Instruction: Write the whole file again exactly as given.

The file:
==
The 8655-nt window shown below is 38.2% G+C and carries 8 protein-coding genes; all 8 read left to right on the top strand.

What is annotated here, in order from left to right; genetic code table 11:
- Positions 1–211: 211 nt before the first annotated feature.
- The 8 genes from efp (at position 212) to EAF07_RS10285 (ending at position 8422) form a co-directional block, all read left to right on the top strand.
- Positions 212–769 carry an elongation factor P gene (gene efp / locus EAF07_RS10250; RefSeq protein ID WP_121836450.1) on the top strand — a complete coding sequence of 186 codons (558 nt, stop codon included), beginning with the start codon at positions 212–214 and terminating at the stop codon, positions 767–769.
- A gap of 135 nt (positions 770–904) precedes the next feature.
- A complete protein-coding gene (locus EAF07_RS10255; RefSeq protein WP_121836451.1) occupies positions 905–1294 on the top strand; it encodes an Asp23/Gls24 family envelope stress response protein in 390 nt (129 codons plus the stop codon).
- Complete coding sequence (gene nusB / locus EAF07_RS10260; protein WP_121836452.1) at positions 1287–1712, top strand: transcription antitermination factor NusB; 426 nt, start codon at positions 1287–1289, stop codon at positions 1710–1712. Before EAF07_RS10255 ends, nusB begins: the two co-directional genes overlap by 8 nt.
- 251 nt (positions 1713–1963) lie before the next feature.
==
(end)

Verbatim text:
The 8655-nt window shown below is 38.2% G+C and carries 8 protein-coding genes; all 8 read left to right on the top strand.

What is annotated here, in order from left to right; genetic code table 11:
- Positions 1–211: 211 nt before the first annotated feature.
- The 8 genes from efp (at position 212) to EAF07_RS10285 (ending at position 8422) form a co-directional block, all read left to right on the top strand.
- Positions 212–769 carry an elongation factor P gene (gene efp / locus EAF07_RS10250; RefSeq protein ID WP_121836450.1) on the top strand — a complete coding sequence of 186 codons (558 nt, stop codon included), beginning with the start codon at positions 212–214 and terminating at the stop codon, positions 767–769.
- A gap of 135 nt (positions 770–904) precedes the next feature.
- A complete protein-coding gene (locus EAF07_RS10255; RefSeq protein WP_121836451.1) occupies positions 905–1294 on the top strand; it encodes an Asp23/Gls24 family envelope stress response protein in 390 nt (129 codons plus the stop codon).
- Complete coding sequence (gene nusB / locus EAF07_RS10260; protein WP_121836452.1) at positions 1287–1712, top strand: transcription antitermination factor NusB; 426 nt, start codon at positions 1287–1289, stop codon at positions 1710–1712. Before EAF07_RS10255 ends, nusB begins: the two co-directional genes overlap by 8 nt.
- 251 nt (positions 1713–1963) lie before the next feature.